Lab Based Physiological Testing

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Lab Based Physiological Testing

Postby oldhairylegs » Tue Nov 27, 2012 22:58 pm

After a couple of year's of little progression in my cycling performance, I am thinking of going for some lab based physiological testing to perhaps identify some key training areas that I should focus on.

Does anybody have any experience of these tests that they might like to share? Were they worth the money in terms of improvements? Any recommended providers - Southern England ideally?

Thanks in anticipation.


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Re: Lab Based Physiological Testing

Postby Ric/RSTSport » Wed Nov 28, 2012 08:16 am

i'm not a huge fan of lab testing to show you the way forward. there are sometimes, good reasons to have some testing though.

lab testing will tell you that your VO2max and some sort of threshold is too low. i am presuming this because i'm guessing you haven't won the Tour de France or an Olympic medal.

i feel that there's two better ways of debating what needs to be improved that fits your needs
1) how do you do in races (i presume you race)? e.g. are you constantly getting dropped on the hills?
2) can you self - identify your weak areas? (e.g. think first about the major disciplines within cycling such as TT ability, climbing ability, sprint ability). Give them an overall score. Then score various subsets of those (e.g. TT pacing, ability to suffer, TT% compared to max, etc). These should give you a better idea of what you need to work on rather than just finding out that your VO2max is e.g. 61mL/kg/min etc

The good thing is that doing lab based testing gives you an objective number. which you should be aiming to improve next time you go back. often a lab may not be cycling specific or be able to tell you exactly what you need to be doing to improve in your sport (this is where sports science and coaching diverge, because a sports scientist may not be a coach or particularly understand your sport)

a good coach, along with a power meter can probably better assess what you are lacking in and what you need to do. (note that there are some good sports scientists who could do this too). but by and large i think what you really want is more coaching based than lab based.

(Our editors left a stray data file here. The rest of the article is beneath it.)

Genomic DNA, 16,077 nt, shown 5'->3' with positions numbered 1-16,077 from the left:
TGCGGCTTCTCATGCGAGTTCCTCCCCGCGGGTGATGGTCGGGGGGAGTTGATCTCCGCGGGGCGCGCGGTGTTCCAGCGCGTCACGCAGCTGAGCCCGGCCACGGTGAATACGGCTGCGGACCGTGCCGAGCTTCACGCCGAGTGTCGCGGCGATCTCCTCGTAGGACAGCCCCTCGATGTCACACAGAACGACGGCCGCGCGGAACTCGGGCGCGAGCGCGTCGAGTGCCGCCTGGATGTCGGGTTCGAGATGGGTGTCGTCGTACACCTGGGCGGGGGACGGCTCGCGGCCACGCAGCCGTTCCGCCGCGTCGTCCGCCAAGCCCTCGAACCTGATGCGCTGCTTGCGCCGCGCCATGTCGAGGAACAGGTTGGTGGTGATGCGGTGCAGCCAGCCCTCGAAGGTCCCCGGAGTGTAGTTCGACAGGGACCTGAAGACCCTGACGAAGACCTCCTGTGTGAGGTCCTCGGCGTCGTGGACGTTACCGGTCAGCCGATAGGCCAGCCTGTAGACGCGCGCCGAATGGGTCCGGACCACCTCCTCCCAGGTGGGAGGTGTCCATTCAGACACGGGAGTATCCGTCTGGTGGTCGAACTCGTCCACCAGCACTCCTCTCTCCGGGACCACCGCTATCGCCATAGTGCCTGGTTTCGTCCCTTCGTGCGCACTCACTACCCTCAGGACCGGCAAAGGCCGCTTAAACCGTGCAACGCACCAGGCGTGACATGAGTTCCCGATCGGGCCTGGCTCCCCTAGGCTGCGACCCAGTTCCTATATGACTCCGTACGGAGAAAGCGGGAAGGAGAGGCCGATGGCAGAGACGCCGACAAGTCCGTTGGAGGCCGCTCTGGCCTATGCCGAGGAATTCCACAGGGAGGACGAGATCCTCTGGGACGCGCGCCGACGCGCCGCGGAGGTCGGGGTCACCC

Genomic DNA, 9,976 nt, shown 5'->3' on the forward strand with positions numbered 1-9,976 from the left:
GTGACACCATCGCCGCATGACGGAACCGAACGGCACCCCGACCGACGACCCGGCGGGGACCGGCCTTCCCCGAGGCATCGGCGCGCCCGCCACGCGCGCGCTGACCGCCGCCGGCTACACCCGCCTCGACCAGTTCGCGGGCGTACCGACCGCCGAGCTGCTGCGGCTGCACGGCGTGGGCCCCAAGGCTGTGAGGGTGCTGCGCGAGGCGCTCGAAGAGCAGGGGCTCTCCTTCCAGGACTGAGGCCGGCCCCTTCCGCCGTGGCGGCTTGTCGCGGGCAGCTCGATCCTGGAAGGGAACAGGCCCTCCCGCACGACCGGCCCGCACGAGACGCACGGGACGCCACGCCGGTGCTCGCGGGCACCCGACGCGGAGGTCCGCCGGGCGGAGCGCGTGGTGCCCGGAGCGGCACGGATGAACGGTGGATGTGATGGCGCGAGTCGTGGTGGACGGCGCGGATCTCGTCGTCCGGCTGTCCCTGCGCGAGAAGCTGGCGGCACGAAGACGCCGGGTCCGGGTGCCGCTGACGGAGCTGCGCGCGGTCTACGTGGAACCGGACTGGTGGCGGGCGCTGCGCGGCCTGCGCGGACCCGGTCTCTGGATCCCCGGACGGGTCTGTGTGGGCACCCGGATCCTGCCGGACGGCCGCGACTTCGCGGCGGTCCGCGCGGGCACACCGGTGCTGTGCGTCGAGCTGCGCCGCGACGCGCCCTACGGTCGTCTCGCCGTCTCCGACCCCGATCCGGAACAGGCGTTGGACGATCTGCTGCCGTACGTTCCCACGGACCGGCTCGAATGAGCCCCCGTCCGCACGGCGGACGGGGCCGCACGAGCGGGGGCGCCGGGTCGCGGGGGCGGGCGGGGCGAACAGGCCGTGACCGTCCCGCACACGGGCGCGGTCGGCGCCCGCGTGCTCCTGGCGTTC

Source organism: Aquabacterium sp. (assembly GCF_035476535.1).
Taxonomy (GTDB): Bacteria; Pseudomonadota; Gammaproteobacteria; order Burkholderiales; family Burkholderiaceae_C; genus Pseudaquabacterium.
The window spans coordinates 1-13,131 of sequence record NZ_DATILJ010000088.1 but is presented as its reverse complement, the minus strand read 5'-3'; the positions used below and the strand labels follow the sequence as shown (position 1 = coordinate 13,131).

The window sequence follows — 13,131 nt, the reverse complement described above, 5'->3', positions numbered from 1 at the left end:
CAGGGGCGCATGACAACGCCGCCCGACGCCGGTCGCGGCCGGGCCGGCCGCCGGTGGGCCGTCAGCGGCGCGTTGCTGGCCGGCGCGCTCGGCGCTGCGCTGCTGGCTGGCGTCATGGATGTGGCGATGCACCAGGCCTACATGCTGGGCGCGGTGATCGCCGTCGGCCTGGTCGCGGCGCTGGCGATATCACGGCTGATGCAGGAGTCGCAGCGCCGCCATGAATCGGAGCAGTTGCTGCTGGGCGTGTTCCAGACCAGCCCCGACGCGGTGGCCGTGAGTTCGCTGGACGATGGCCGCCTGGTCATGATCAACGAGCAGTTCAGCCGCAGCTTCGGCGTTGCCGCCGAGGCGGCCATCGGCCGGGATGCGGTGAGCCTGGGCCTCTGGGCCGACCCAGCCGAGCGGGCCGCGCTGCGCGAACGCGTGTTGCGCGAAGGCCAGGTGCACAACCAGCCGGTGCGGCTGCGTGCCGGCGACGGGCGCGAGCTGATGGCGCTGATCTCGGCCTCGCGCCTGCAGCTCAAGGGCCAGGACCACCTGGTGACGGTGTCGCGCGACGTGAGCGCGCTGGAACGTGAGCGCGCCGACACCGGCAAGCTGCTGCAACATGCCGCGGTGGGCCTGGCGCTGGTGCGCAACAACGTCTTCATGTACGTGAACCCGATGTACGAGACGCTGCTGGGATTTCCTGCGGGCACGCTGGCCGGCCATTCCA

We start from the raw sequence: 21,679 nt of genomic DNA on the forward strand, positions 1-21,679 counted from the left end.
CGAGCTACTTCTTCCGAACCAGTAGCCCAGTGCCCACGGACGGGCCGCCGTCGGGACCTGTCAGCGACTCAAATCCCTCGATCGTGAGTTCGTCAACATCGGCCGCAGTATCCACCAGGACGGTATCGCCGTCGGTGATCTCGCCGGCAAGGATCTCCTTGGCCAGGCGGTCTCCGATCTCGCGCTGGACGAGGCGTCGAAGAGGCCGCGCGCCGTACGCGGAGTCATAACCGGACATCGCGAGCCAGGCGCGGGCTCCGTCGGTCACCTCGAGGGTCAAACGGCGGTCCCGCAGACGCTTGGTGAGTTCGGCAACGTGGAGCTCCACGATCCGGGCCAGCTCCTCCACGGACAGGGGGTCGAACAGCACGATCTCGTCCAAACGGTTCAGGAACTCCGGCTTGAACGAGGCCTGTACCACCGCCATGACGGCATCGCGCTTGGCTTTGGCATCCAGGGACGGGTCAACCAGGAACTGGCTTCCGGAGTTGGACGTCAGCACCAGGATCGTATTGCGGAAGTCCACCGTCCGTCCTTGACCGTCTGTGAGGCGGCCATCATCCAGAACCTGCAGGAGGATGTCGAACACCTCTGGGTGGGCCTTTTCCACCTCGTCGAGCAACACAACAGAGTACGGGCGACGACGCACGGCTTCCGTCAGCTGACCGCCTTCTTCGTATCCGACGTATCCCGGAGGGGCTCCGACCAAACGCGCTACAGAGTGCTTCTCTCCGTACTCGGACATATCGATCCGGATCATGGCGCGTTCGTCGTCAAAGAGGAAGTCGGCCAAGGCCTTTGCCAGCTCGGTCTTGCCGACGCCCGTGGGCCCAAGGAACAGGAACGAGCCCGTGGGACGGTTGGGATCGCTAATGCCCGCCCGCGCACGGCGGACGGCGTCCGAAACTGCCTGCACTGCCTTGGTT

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Re: Lab Based Physiological Testing

Postby Slack » Wed Nov 28, 2012 09:01 am

Where about are you located? Southern England is quite wide.
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Re: Lab Based Physiological Testing

Postby ut_och_cykla » Wed Nov 28, 2012 09:46 am

Yes - I live in Sweden and have used labbased testing to guide my training/exercise levels - linked to HR & RPE (no power meter). As I have an unusually high max and LT I would have been training too easy all teh time if I had just followed generic plans/assumptions from a coach. In fact I did have a coach who didn't listen to me when I told him his sessions based on % HR max were too easy and I ended up detraining. So yes I've found it very helpful. Linked with a GOOD coach it would have been even better

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Re: Lab Based Physiological Testing

Postby oldhairylegs » Wed Nov 28, 2012 22:17 pm

Thanks for your responses guys.

Slack - I am in Hampshire, but happy to drive a fair way if needs be.

Ric - yes I do race as a 3rd Cat and do ok in road and circuit races; I'm not a fan of TTs though. Am usually able to hold my own with the 2nd Cats on the road and with most of the E,1,2s in circuit races, generally without getting in the mix at the end of races though. I'm built more for sprinting than hills at 1.78m & 76kg. I don't have a power meter or use a coach at present and my club-mates say I seem to enjoy pain!

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Re: Lab Based Physiological Testing

Postby lochindaal » Fri Nov 30, 2012 13:57 pm

After ending up on a drip at the end of the Etape one year I went to these people

They did at the time an annual package for 4 tests with a training program given in between which you paid for quarterly. Cost was reasonable, I can't remember but about £150.

I felt a one off lab test would be pointless. You would get some info and then never be able to compare if your training was making improvements. This annual approach worked really well for me

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